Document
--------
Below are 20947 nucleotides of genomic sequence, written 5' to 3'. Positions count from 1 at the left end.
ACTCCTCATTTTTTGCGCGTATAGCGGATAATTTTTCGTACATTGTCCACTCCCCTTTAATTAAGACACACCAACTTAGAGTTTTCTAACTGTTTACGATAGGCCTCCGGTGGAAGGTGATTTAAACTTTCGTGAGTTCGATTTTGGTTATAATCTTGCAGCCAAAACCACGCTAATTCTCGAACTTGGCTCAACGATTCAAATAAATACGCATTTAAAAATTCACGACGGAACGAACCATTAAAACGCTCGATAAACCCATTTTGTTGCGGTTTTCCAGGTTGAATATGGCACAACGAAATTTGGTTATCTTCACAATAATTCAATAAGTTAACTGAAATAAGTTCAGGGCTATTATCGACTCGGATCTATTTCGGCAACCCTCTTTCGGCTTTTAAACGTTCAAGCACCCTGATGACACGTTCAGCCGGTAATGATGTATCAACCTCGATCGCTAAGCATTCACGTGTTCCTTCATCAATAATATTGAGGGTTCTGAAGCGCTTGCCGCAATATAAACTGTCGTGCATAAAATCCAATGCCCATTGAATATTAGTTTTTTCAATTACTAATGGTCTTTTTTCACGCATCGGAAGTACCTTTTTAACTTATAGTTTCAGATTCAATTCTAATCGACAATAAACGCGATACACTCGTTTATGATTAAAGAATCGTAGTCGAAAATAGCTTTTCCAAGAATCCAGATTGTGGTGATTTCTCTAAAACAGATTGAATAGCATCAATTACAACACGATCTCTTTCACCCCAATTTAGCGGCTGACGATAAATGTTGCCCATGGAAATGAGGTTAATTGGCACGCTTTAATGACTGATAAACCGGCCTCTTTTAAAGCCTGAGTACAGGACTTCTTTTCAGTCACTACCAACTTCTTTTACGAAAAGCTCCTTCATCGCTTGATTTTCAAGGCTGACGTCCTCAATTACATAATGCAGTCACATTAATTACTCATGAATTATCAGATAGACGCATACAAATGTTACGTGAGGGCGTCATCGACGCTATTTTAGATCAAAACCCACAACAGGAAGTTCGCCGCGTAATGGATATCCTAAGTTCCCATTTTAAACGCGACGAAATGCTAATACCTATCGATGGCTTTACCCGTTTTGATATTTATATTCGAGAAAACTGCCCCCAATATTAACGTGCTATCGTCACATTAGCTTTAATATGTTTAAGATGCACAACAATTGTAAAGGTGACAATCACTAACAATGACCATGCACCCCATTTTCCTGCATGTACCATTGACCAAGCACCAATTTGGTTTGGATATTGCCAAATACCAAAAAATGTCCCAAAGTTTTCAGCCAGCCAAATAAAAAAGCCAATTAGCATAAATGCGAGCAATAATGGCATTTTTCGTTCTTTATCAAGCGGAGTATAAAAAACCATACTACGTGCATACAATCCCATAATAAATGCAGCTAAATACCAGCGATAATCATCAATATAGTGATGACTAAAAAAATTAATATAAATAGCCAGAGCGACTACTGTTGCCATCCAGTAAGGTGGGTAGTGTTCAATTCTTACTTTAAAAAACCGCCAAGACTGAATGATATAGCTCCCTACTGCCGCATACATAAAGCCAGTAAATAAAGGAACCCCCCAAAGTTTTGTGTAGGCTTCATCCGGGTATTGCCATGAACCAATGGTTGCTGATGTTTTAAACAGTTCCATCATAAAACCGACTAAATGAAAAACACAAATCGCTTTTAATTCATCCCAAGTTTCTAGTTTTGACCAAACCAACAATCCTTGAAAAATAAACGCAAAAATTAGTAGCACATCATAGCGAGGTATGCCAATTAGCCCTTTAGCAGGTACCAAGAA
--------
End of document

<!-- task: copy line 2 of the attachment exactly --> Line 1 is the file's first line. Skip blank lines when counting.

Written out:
ACTCCTCATTTTTTGCGCGTATAGCGGATAATTTTTCGTACATTGTCCACTCCCCTTTAATTAAGACACACCAACTTAGAGTTTTCTAACTGTTTACGATAGGCCTCCGGTGGAAGGTGATTTAAACTTTCGTGAGTTCGATTTTGGTTATAATCTTGCAGCCAAAACCACGCTAATTCTCGAACTTGGCTCAACGATTCAAATAAATACGCATTTAAAAATTCACGACGGAACGAACCATTAAAACGCTCGATAAACCCATTTTGTTGCGGTTTTCCAGGTTGAATATGGCACAACGAAATTTGGTTATCTTCACAATAATTCAATAAGTTAACTGAAATAAGTTCAGGGCTATTATCGACTCGGATCTATTTCGGCAACCCTCTTTCGGCTTTTAAACGTTCAAGCACCCTGATGACACGTTCAGCCGGTAATGATGTATCAACCTCGATCGCTAAGCATTCACGTGTTCCTTCATCAATAATATTGAGGGTTCTGAAGCGCTTGCCGCAATATAAACTGTCGTGCATAAAATCCAATGCCCATTGAATATTAGTTTTTTCAATTACTAATGGTCTTTTTTCACGCATCGGAAGTACCTTTTTAACTTATAGTTTCAGATTCAATTCTAATCGACAATAAACGCGATACACTCGTTTATGATTAAAGAATCGTAGTCGAAAATAGCTTTTCCAAGAATCCAGATTGTGGTGATTTCTCTAAAACAGATTGAATAGCATCAATTACAACACGATCTCTTTCACCCCAATTTAGCGGCTGACGATAAATGTTGCCCATGGAAATGAGGTTAATTGGCACGCTTTAATGACTGATAAACCGGCCTCTTTTAAAGCCTGAGTACAGGACTTCTTTTCAGTCACTACCAACTTCTTTTACGAAAAGCTCCTTCATCGCTTGATTTTCAAGGCTGACGTCCTCAATTACATAATGCAGTCACATTAATTACTCATGAATTATCAGATAGACGCATACAAATGTTACGTGAGGGCGTCATCGACGCTATTTTAGATCAAAACCCACAACAGGAAGTTCGCCGCGTAATGGATATCCTAAGTTCCCATTTTAAACGCGACGAAATGCTAATACCTATCGATGGCTTTACCCGTTTTGATATTTATATTCGAGAAAACTGCCCCCAATATTAACGTGCTATCGTCACATTAGCTTTAATATGTTTAAGATGCACAACAATTGTAAAGGTGACAATCACTAACAATGACCATGCACCCCATTTTCCTGCATGTACCATTGACCAAGCACCAATTTGGTTTGGATATTGCCAAATACCAAAAAATGTCCCAAAGTTTTCAGCCAGCCAAATAAAAAAGCCAATTAGCATAAATGCGAGCAATAATGGCATTTTTCGTTCTTTATCAAGCGGAGTATAAAAAACCATACTACGTGCATACAATCCCATAATAAATGCAGCTAAATACCAGCGATAATCATCAATATAGTGATGACTAAAAAAATTAATATAAATAGCCAGAGCGACTACTGTTGCCATCCAGTAAGGTGGGTAGTGTTCAATTCTTACTTTAAAAAACCGCCAAGACTGAATGATATAGCTCCCTACTGCCGCATACATAAAGCCAGTAAATAAAGGAACCCCCCAAAGTTTTGTGTAGGCTTCATCCGGGTATTGCCATGAACCAATGGTTGCTGATGTTTTAAACAGTTCCATCATAAAACCGACTAAATGAAAAACACAAATCGCTTTTAATTCATCCCAAGTTTCTAGTTTTGACCAAACCAACAATCCTTGAAAAATAAACGCAAAAATTAGTAGCACATCATAGCGAGGTATGCCAATTAGCCCTTTAGCAGGTACCAAGAA